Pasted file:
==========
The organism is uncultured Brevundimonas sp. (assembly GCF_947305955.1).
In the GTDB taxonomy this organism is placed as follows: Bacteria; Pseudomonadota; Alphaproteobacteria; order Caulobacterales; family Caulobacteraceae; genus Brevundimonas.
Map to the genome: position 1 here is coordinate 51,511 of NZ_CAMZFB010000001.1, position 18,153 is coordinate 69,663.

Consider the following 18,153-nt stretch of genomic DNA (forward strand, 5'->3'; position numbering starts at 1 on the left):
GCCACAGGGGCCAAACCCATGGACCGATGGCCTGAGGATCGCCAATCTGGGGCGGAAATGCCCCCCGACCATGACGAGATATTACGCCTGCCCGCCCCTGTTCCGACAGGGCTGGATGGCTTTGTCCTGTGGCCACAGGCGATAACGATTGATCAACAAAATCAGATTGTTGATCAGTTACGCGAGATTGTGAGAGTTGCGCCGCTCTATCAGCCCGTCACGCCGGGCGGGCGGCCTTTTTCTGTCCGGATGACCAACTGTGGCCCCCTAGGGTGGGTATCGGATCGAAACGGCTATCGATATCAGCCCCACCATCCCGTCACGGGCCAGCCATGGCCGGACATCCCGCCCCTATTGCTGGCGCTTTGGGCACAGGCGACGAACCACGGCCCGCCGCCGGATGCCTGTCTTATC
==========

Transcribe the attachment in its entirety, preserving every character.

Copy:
The organism is uncultured Brevundimonas sp. (assembly GCF_947305955.1).
In the GTDB taxonomy this organism is placed as follows: Bacteria; Pseudomonadota; Alphaproteobacteria; order Caulobacterales; family Caulobacteraceae; genus Brevundimonas.
Map to the genome: position 1 here is coordinate 51,511 of NZ_CAMZFB010000001.1, position 18,153 is coordinate 69,663.

Consider the following 18,153-nt stretch of genomic DNA (forward strand, 5'->3'; position numbering starts at 1 on the left):
GCCACAGGGGCCAAACCCATGGACCGATGGCCTGAGGATCGCCAATCTGGGGCGGAAATGCCCCCCGACCATGACGAGATATTACGCCTGCCCGCCCCTGTTCCGACAGGGCTGGATGGCTTTGTCCTGTGGCCACAGGCGATAACGATTGATCAACAAAATCAGATTGTTGATCAGTTACGCGAGATTGTGAGAGTTGCGCCGCTCTATCAGCCCGTCACGCCGGGCGGGCGGCCTTTTTCTGTCCGGATGACCAACTGTGGCCCCCTAGGGTGGGTATCGGATCGAAACGGCTATCGATATCAGCCCCACCATCCCGTCACGGGCCAGCCATGGCCGGACATCCCGCCCCTATTGCTGGCGCTTTGGGCACAGGCGACGAACCACGGCCCGCCGCCGGATGCCTGTCTTATC